by Jennifer Tipton
I asked six influential members of our community:
“Do you feel Ventura should elect our mayor rather than having one selected from an existing council member by the city council?”
Yes, we do need to elect a Mayor, but with the caveat that we also have a strong City Manager who will work in tandem with the Mayor. Four eyes and four ears are better than two. (BTW, aren’t we the only city out of ten in the County who doesn’t?) Ventura is a Charter City, not General Law City, again, the only one in the County. Thanks for asking and frankly this issue needs more discussion too.
Creator of Chalk Art at the Harbor
It sounds as though things are going to change soon in terms of how the city council is elected, so if the citizenry wants to change how we elect our mayor, maybe now would be the time to do that. I believe it might make sense to have an elected mayor. Then the mayor would be accountable to the citizens for his or her decisions.
President Ventura Botanical Gardens
Currently, our mayor is chosen by council members to represent them at events and sign documents. Our mayor’s vote is equal to other council member votes. Elected mayors usually have political/veto power and serve as chief executive, often in lieu of a city manager. Electing a mayor will change our system of governance, requiring retooling. Right now, the city has decidedly important issues that require compliance—including new districting policies, water and waste. I believe that now is not the time for this consideration.
Mayor of Ventura
The fact that Ventura is moving to geographic districts for its city council rather than at-large elections makes it even more important to elect the mayor citywide. An at-large election process for mayor, similar to Santa Barbara and Oxnard, will allow voters to select an individual with a broad vision for the entire city. While electing rather than appointing the mayor will require voter approval at the ballot, I believe Venturans will welcome this change, especially given the fact that council members will soon be representing approximately 16,000 residents per district rather than all of the city’s 109,000 constituents. An elected mayor who can see and approach issues from the perspective of all residents will provide necessary balance to the election of other officials from narrower geographic areas.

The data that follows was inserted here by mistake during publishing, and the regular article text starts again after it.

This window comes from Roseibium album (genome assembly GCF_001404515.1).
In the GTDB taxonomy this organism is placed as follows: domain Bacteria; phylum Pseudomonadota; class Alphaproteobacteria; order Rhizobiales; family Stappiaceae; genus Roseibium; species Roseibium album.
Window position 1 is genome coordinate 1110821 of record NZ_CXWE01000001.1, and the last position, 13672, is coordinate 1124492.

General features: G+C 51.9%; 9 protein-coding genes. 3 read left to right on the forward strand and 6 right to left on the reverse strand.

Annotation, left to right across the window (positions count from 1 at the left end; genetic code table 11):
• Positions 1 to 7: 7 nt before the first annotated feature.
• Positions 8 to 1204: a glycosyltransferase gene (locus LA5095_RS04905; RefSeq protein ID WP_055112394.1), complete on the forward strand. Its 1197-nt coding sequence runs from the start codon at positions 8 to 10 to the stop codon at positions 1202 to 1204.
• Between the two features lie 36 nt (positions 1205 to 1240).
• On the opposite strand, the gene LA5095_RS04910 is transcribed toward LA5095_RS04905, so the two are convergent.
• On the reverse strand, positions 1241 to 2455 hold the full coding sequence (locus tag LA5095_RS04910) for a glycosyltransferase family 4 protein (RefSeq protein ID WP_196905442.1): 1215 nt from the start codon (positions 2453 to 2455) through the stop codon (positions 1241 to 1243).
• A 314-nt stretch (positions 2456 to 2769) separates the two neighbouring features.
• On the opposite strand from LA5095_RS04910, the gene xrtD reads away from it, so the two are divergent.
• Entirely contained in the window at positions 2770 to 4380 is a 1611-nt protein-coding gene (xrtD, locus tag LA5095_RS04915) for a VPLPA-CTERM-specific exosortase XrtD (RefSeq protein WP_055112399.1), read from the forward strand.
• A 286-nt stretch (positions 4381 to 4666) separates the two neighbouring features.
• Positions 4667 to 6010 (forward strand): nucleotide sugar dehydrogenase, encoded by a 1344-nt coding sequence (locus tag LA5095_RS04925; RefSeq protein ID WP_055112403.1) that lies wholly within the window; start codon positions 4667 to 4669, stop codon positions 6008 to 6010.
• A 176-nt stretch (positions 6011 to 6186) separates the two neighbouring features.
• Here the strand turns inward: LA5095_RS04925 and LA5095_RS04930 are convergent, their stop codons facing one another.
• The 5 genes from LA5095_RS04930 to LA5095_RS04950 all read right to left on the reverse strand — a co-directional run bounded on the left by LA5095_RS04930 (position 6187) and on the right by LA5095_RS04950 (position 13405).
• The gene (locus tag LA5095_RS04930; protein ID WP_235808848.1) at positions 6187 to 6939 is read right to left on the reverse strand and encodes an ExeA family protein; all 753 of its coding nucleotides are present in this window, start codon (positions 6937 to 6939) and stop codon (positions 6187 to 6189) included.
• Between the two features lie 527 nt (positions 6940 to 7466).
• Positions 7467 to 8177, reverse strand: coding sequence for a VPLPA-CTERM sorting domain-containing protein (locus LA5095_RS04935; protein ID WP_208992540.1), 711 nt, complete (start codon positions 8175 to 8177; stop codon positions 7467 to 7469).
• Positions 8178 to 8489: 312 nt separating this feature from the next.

Attorney and City Council Member
“If a majority of Venturans wanted a directly-elected Mayor, I would have no problem amending our Charter to achieve this. However, I think the current model works very well. Although all seven councilmembers have the same voting power, the council selects its own mayor. To become mayor, one must first earn the respect of all his or her colleagues. This is done through building bridges and working collaboratively towards a better Ventura. I believe the council has a strong track record in selecting its mayors.”
Pastor and Creator of City Center
We have a government that gives the power to the City Manager. This means that an elected Mayor would not have any more power than one currently has. Let’s just keep it how it is and allow the Council to appoint the Mayor of Ventura. Also, if we elect a Mayor we may miss out on excellent candidates for our City Council. If one loses the Mayor seat, you may not serve on council yet, their qualifications may be above and beyond others that ran for council.